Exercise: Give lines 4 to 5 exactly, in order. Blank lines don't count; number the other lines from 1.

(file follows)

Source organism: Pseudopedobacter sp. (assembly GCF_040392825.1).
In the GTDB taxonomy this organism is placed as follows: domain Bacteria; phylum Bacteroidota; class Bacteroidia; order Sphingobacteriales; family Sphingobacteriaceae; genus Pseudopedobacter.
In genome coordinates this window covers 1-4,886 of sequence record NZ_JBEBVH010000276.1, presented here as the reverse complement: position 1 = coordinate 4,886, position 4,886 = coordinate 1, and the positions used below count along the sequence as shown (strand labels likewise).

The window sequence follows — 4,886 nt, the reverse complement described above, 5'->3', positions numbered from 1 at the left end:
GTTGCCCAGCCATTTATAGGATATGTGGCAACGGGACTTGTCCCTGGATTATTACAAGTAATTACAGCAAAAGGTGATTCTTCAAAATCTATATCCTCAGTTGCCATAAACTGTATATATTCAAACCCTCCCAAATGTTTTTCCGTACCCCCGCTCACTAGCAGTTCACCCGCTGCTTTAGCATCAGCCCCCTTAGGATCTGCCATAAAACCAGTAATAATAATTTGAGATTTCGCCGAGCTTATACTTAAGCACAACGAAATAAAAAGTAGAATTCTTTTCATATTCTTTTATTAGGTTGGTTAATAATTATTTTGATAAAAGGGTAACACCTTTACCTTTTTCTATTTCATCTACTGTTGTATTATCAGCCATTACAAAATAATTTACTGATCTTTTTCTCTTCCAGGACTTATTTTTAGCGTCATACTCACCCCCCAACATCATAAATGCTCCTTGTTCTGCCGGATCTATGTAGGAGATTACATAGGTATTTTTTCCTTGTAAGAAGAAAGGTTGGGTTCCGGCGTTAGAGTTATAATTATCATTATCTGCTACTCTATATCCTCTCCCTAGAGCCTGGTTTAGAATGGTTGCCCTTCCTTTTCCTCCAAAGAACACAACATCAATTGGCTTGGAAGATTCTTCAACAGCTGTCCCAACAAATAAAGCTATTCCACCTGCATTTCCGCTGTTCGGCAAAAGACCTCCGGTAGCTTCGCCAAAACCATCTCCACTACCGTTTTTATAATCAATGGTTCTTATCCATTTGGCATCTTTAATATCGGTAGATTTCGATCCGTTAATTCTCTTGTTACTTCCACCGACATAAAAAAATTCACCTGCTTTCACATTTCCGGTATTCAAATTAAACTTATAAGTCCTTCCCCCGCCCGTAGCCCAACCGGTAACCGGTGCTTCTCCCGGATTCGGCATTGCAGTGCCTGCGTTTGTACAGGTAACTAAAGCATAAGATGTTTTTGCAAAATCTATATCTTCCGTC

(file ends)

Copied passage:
The window sequence follows — 4,886 nt, the reverse complement described above, 5'->3', positions numbered from 1 at the left end:
GTTGCCCAGCCATTTATAGGATATGTGGCAACGGGACTTGTCCCTGGATTATTACAAGTAATTACAGCAAAAGGTGATTCTTCAAAATCTATATCCTCAGTTGCCATAAACTGTATATATTCAAACCCTCCCAAATGTTTTTCCGTACCCCCGCTCACTAGCAGTTCACCCGCTGCTTTAGCATCAGCCCCCTTAGGATCTGCCATAAAACCAGTAATAATAATTTGAGATTTCGCCGAGCTTATACTTAAGCACAACGAAATAAAAAGTAGAATTCTTTTCATATTCTTTTATTAGGTTGGTTAATAATTATTTTGATAAAAGGGTAACACCTTTACCTTTTTCTATTTCATCTACTGTTGTATTATCAGCCATTACAAAATAATTTACTGATCTTTTTCTCTTCCAGGACTTATTTTTAGCGTCATACTCACCCCCCAACATCATAAATGCTCCTTGTTCTGCCGGATCTATGTAGGAGATTACATAGGTATTTTTTCCTTGTAAGAAGAAAGGTTGGGTTCCGGCGTTAGAGTTATAATTATCATTATCTGCTACTCTATATCCTCTCCCTAGAGCCTGGTTTAGAATGGTTGCCCTTCCTTTTCCTCCAAAGAACACAACATCAATTGGCTTGGAAGATTCTTCAACAGCTGTCCCAACAAATAAAGCTATTCCACCTGCATTTCCGCTGTTCGGCAAAAGACCTCCGGTAGCTTCGCCAAAACCATCTCCACTACCGTTTTTATAATCAATGGTTCTTATCCATTTGGCATCTTTAATATCGGTAGATTTCGATCCGTTAATTCTCTTGTTACTTCCACCGACATAAAAAAATTCACCTGCTTTCACATTTCCGGTATTCAAATTAAACTTATAAGTCCTTCCCCCGCCCGTAGCCCAACCGGTAACCGGTGCTTCTCCCGGATTCGGCATTGCAGTGCCTGCGTTTGTACAGGTAACTAAAGCATAAGATGTTTTTGCAAAATCTATATCTTCCGTC